Under most state laws, when a person turns 24 or 25, he or she is no longer eligible for coverage under parents' employer insurance -- even as a full-time student.
Statistics show that many young people may forgo coverage, either because of costs or because they think they don't need it.
The Lookout Mountain Group, a non-partisan group that researches the impact of health care reform on the college student population, estimated that anywhere from 25 to 30 percent of college students attending four-year institutions are uninsured.
Young adults in general make up the largest uninsured group nationally, according to a 2008 U.S. Census survey. In Texas, where Simpson lives, 46 percent of people ages 19 to 24 were uninsured in 2008.
The Florida State University system implemented mandatory insurance at Florida State University a few years ago to analyze the benefits of mandatory insurance against the costs.
Bill Edmonds, director of communications for the systems board of governors, said the task force charged with examining the results has yet to make a recommendation for the entire system.
"The board is treating it as a pilot project and it has been reluctant to make any recommendations until we have time to see what the impact is," Edmonds said. "It's obviously a benefit to students, but it comes at a cost. We just want to see how it works out and if it is possible that some modified version of the plan might be better than the original plan. It could be an unmitigated success or a huge failure."
Several other universities, including Minnesota State, also are looking into a requirement via pilot programs or task forces.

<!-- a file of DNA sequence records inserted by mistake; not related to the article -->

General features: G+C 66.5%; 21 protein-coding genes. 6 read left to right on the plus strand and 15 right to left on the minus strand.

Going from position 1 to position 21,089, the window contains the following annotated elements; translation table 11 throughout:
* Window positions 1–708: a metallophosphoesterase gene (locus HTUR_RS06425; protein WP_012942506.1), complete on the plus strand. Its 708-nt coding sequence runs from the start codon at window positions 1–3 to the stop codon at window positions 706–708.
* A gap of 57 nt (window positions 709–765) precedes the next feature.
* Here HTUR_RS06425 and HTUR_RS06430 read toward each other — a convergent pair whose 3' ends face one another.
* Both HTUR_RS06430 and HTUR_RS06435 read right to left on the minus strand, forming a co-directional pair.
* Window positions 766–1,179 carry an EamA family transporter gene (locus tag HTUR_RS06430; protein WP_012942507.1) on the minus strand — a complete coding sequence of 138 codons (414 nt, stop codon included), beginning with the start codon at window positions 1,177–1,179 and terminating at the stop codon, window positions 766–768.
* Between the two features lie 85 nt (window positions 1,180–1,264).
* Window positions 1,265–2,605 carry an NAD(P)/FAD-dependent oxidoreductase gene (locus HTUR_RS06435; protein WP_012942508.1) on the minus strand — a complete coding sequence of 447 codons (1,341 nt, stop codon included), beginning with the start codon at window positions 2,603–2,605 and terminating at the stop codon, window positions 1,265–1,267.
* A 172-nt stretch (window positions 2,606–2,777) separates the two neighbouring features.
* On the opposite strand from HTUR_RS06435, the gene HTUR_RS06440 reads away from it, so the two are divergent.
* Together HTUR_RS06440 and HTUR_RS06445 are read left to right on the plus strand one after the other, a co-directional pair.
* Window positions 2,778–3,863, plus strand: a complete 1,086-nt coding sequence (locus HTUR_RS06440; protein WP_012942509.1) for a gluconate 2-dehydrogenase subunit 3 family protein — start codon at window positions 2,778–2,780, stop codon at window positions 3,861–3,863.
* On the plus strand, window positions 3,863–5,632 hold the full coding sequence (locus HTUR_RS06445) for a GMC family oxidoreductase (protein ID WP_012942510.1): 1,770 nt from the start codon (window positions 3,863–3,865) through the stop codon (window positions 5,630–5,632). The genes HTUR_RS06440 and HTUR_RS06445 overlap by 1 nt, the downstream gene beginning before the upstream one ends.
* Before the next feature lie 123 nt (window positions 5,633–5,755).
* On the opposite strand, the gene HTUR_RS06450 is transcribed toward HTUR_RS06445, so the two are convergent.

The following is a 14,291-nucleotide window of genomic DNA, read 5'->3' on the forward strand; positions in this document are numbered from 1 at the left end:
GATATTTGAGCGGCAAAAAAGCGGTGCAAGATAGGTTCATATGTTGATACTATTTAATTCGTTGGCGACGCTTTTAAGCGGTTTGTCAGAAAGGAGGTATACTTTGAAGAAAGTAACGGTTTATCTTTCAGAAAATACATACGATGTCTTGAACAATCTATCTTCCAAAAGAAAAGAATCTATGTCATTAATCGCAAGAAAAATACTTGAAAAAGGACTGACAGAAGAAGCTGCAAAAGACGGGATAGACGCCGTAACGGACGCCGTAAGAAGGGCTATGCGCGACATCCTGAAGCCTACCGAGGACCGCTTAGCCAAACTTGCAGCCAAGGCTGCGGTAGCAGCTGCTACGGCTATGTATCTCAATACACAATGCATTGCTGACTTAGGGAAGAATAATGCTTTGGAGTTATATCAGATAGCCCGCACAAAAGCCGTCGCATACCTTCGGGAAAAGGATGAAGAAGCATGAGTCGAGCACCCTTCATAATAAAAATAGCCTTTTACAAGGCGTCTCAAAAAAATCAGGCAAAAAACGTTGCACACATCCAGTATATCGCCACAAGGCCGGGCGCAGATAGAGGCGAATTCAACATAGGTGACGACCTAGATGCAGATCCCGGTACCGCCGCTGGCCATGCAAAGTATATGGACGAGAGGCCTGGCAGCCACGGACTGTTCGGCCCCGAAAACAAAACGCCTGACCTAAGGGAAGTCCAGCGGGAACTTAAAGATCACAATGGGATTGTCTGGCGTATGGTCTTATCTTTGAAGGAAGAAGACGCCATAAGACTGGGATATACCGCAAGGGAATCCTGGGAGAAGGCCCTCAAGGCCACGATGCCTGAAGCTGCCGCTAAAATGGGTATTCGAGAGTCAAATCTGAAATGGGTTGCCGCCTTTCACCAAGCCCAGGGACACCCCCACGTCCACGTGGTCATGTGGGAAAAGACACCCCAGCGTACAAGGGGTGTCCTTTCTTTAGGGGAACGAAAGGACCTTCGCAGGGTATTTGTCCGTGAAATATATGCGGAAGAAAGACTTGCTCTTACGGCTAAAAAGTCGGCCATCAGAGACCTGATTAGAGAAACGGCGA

The University of Maryland is one of a few schools that began requiring coverage this year, although it chose to require it only for incoming freshman and transfer students.
The policy is "designed to limit students' financial liability and keep them in school when faced with a health emergency," according to a university press release.
Stacy Pogue, a senior policy analyst at the non-partisan Center for Public Policy Priorities, said coverage mandates for students have pros and cons, but providing an optional student insurance plan has clear benefits.
"Requiring students to [have coverage] really comes with trade-offs," Pogue said. "You would know that all your students are insured and that's good. That could mean lower cost for emergency rooms in the community. It might have the effect of bringing more reimbursements into the student health center. It might mean a healthier campus population.
"But the downside is that health insurance is expensive and there are some students who we know if you added an extra fee for tuition wouldn't be able to afford coverage or to go to school or to go full-time," Pogue added.
Beckley said universities choose mandates for a variety of reasons, including issues associated with access to mental health care, liability, retention rates and cost burden on local hospitals.
He said a requirement can serve as a safety net for students who are increasingly precariously insured by private health coverage, and may lose coverage after a parent's job loss, like Simpson did.